Reality Can Be Like That

Germany’s green dreams run into climate change reality – Berlin’s commitment to stay nuclear free complicates Europe’s push to lower emissions.


The contradictions in Germany’s energy policy are coming home to roost.

It’s struggling to balance efforts to combat climate change while at the same time shutting down its nuclear power plants.

Don’t sweat it, Germany. If you need any advice on how to improve things in the CO2 department just contact the folks in Washington.

“The rushed and improvised exit from nuclear power that some support is not our policy. Recent events prove that pretending otherwise is a pure illusion.”

Double Your Pleasure, Double Your Fun!

On the double! And no, you’re not seeing double. Electricity prices have nearly doubled for German consumers since 2000.


So I guess this famous German Energiewende (energy turnaround) is what one could call a two-edged sword. You know, something having a double meaning?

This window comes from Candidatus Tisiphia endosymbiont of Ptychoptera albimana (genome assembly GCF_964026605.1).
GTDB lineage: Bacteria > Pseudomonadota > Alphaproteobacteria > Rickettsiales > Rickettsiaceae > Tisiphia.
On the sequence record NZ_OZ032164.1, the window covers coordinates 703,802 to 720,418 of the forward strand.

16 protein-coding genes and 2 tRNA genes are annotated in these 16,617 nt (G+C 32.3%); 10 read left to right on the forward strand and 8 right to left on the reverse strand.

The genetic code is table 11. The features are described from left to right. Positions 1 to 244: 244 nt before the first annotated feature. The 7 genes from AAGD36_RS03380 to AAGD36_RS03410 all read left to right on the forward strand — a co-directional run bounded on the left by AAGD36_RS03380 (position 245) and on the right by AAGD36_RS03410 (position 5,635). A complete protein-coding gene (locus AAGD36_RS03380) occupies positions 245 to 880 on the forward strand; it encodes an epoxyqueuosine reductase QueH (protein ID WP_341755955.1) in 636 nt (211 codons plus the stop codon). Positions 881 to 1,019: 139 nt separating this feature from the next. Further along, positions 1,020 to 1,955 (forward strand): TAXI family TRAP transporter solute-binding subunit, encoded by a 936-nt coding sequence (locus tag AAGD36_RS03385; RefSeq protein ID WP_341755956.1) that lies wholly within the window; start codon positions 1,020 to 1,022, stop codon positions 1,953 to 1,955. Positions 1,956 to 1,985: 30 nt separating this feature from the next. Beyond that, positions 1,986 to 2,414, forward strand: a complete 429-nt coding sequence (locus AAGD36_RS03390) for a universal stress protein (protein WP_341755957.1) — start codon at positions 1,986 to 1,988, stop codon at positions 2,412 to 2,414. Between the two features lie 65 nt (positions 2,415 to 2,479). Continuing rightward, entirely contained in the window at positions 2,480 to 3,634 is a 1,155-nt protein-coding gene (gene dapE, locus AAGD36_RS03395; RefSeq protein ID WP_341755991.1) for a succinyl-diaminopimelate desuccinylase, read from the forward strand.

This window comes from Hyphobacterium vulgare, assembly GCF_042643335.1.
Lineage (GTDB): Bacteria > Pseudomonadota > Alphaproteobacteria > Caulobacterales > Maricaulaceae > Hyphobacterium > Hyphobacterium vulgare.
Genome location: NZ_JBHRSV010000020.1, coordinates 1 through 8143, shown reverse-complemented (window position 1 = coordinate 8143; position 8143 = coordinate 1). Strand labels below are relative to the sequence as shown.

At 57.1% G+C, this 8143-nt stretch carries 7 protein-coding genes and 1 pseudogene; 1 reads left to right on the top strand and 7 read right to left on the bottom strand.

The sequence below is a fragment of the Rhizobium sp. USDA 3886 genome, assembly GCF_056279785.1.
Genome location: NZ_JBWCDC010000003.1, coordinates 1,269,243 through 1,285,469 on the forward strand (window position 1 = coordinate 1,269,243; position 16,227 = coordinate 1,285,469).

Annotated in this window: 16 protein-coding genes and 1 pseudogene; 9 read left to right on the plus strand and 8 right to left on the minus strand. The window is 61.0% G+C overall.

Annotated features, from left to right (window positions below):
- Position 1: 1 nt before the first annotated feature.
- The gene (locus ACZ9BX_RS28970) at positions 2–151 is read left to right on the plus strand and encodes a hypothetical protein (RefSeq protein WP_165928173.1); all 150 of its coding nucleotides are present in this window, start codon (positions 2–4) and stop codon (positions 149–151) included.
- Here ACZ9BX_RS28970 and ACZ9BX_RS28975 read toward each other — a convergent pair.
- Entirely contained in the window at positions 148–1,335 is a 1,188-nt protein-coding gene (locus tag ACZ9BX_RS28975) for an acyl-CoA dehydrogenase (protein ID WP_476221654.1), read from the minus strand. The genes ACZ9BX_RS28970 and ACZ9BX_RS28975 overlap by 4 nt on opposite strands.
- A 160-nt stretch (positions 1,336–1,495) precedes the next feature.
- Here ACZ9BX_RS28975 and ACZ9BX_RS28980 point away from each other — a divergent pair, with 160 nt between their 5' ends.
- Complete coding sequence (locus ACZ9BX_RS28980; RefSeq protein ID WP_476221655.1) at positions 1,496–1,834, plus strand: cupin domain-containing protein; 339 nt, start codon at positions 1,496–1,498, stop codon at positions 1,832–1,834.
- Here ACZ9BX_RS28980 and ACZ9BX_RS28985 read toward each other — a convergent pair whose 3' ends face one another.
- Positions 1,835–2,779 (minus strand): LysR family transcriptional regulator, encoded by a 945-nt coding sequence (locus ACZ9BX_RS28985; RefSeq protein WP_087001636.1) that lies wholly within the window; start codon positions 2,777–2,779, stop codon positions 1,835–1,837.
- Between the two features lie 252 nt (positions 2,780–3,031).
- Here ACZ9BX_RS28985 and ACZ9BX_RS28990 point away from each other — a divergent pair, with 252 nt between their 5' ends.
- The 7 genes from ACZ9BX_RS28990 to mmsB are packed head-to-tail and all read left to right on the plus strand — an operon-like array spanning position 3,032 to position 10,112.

Germans are leading a double life if you ask me. If they still think that this is going to work, I mean. So stop the double-talk already, people. Get this Energiewende nonsense over with on the double before you end up doubled up with laughter – and those men in the white coats come to take you away.

Etwas läuft schief am deutschen Strommarkt: Während Stadtwerke sich seit Jahren über sinkende Strompreise freuen, hat sich der Preis für Verbraucher einer Studie zufolge seit 2000 fast verdoppelt.

German Word Of The Day: Zwangsumlage

Zwangs- = compulsory. Umlage = levy, share in the costs. Put those two together and what do you get? Forced to share. But we’re talking about money here folks so let’s  just call it another tax and get it over with already.


This latest planned tax consists of forcing German households to purchase so-called “smart meters” or modern electricity meters that are supposed to regulate energy consumption by drawing electricity from that so wonderfully green German energy grid whenever this energy is cheaper. You know, like when hell freezes over?

This will only set back German consumers another 70 or 80 euros after already having been hit with a seven percent energy bill increase planned for next year, too (the seven can and will change, of course, and we all now in which direction it will be going).

Turn it around as much as you want. Anyway you turn this German energy turnaround around, you’ll always get the same result. Once you’ve turned it around, I mean. She is like way too expensive, señor.

But what can you expect from a government that is about to go retro and way back in the Wayback Machine to the good old days of SPD Never-Never Land again?